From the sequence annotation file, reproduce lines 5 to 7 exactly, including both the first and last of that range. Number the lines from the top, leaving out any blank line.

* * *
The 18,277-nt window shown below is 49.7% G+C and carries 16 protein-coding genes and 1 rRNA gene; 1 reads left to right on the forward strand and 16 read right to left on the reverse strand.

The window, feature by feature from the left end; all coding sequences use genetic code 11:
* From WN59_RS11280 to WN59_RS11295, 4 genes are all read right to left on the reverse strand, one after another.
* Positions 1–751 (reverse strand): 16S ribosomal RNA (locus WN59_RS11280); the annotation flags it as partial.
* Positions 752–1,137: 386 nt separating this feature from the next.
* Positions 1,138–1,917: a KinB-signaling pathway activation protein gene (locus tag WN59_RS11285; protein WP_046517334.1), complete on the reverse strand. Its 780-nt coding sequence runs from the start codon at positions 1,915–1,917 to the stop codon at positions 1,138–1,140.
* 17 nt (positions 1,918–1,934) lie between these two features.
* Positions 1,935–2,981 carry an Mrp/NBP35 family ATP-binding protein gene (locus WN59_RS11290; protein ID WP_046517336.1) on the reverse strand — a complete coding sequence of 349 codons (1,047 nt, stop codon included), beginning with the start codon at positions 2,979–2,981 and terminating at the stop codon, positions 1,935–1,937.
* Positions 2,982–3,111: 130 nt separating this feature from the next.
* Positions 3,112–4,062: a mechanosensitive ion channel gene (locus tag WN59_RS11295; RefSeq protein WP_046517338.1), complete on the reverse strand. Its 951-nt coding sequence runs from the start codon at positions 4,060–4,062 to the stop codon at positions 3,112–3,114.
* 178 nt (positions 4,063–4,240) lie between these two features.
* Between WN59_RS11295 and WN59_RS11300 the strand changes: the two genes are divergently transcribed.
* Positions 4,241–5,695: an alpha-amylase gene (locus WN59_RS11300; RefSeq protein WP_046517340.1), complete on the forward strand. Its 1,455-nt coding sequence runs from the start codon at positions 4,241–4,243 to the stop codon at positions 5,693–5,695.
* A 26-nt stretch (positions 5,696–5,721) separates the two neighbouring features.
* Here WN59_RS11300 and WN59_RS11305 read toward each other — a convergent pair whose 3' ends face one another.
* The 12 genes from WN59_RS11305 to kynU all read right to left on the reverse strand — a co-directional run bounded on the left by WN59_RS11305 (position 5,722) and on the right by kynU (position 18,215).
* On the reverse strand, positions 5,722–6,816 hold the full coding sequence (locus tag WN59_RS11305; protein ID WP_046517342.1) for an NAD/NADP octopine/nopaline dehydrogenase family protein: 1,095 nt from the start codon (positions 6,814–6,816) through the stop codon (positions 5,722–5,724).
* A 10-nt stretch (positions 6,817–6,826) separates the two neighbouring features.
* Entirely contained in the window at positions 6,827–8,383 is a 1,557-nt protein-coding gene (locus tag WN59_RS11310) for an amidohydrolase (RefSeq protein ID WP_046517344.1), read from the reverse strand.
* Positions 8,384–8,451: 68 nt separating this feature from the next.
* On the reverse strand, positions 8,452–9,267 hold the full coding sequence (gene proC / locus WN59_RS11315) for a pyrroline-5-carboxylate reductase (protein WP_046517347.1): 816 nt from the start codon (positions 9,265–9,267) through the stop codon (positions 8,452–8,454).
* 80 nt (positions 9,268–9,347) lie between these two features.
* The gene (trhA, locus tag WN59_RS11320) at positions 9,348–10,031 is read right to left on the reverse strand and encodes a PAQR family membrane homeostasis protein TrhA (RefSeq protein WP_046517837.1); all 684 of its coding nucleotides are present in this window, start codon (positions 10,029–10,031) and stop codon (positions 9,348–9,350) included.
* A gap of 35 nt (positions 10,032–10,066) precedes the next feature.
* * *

* Positions 752–1,137: 386 nt separating this feature from the next.
* Positions 1,138–1,917: a KinB-signaling pathway activation protein gene (locus tag WN59_RS11285; protein WP_046517334.1), complete on the reverse strand. Its 780-nt coding sequence runs from the start codon at positions 1,915–1,917 to the stop codon at positions 1,138–1,140.
* 17 nt (positions 1,918–1,934) lie between these two features.